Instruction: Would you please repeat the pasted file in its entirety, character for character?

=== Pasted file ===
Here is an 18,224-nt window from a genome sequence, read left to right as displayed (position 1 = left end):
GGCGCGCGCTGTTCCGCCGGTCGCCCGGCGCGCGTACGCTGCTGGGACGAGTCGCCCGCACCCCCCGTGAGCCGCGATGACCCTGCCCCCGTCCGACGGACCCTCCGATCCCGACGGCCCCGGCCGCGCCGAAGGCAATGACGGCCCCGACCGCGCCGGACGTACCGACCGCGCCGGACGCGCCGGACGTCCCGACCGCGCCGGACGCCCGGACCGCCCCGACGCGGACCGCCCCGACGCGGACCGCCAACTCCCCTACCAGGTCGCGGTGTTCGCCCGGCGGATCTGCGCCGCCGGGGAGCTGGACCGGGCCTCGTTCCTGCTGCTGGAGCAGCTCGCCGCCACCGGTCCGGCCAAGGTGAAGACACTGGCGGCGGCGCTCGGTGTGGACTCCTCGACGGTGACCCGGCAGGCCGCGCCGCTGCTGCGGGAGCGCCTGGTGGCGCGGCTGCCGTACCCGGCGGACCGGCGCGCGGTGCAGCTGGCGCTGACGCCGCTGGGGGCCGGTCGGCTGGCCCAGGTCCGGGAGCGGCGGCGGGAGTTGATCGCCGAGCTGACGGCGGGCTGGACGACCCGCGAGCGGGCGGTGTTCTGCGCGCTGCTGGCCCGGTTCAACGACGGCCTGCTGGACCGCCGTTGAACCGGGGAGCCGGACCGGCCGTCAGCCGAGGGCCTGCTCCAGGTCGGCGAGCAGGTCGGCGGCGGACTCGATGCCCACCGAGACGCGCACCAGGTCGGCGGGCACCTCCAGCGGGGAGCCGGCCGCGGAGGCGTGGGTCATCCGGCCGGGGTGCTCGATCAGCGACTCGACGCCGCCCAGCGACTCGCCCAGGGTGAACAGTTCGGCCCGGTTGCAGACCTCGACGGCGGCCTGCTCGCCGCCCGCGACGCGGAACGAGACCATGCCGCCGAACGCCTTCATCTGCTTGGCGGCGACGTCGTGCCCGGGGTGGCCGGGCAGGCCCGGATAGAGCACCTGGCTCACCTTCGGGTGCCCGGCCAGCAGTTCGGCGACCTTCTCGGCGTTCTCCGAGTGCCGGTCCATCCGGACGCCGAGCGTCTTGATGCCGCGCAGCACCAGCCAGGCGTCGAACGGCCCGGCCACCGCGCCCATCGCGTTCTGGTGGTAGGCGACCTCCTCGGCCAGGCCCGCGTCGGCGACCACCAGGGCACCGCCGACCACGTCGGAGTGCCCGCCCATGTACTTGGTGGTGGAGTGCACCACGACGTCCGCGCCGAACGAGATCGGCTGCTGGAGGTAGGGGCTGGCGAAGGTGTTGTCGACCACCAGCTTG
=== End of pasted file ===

Here is an 18,224-nt window from a genome sequence, read left to right as displayed (position 1 = left end):
GGCGCGCGCTGTTCCGCCGGTCGCCCGGCGCGCGTACGCTGCTGGGACGAGTCGCCCGCACCCCCCGTGAGCCGCGATGACCCTGCCCCCGTCCGACGGACCCTCCGATCCCGACGGCCCCGGCCGCGCCGAAGGCAATGACGGCCCCGACCGCGCCGGACGTACCGACCGCGCCGGACGCGCCGGACGTCCCGACCGCGCCGGACGCCCGGACCGCCCCGACGCGGACCGCCCCGACGCGGACCGCCAACTCCCCTACCAGGTCGCGGTGTTCGCCCGGCGGATCTGCGCCGCCGGGGAGCTGGACCGGGCCTCGTTCCTGCTGCTGGAGCAGCTCGCCGCCACCGGTCCGGCCAAGGTGAAGACACTGGCGGCGGCGCTCGGTGTGGACTCCTCGACGGTGACCCGGCAGGCCGCGCCGCTGCTGCGGGAGCGCCTGGTGGCGCGGCTGCCGTACCCGGCGGACCGGCGCGCGGTGCAGCTGGCGCTGACGCCGCTGGGGGCCGGTCGGCTGGCCCAGGTCCGGGAGCGGCGGCGGGAGTTGATCGCCGAGCTGACGGCGGGCTGGACGACCCGCGAGCGGGCGGTGTTCTGCGCGCTGCTGGCCCGGTTCAACGACGGCCTGCTGGACCGCCGTTGAACCGGGGAGCCGGACCGGCCGTCAGCCGAGGGCCTGCTCCAGGTCGGCGAGCAGGTCGGCGGCGGACTCGATGCCCACCGAGACGCGCACCAGGTCGGCGGGCACCTCCAGCGGGGAGCCGGCCGCGGAGGCGTGGGTCATCCGGCCGGGGTGCTCGATCAGCGACTCGACGCCGCCCAGCGACTCGCCCAGGGTGAACAGTTCGGCCCGGTTGCAGACCTCGACGGCGGCCTGCTCGCCGCCCGCGACGCGGAACGAGACCATGCCGCCGAACGCCTTCATCTGCTTGGCGGCGACGTCGTGCCCGGGGTGGCCGGGCAGGCCCGGATAGAGCACCTGGCTCACCTTCGGGTGCCCGGCCAGCAGTTCGGCGACCTTCTCGGCGTTCTCCGAGTGCCGGTCCATCCGGACGCCGAGCGTCTTGATGCCGCGCAGCACCAGCCAGGCGTCGAACGGCCCGGCCACCGCGCCCATCGCGTTCTGGTGGTAGGCGACCTCCTCGGCCAGGCCCGCGTCGGCGACCACCAGGGCACCGCCGACCACGTCGGAGTGCCCGCCCATGTACTTGGTGGTGGAGTGCACCACGACGTCCGCGCCGAACGAGATCGGCTGCTGGAGGTAGGGGCTGGCGAAGGTGTTGTCGACCACCAGCTTG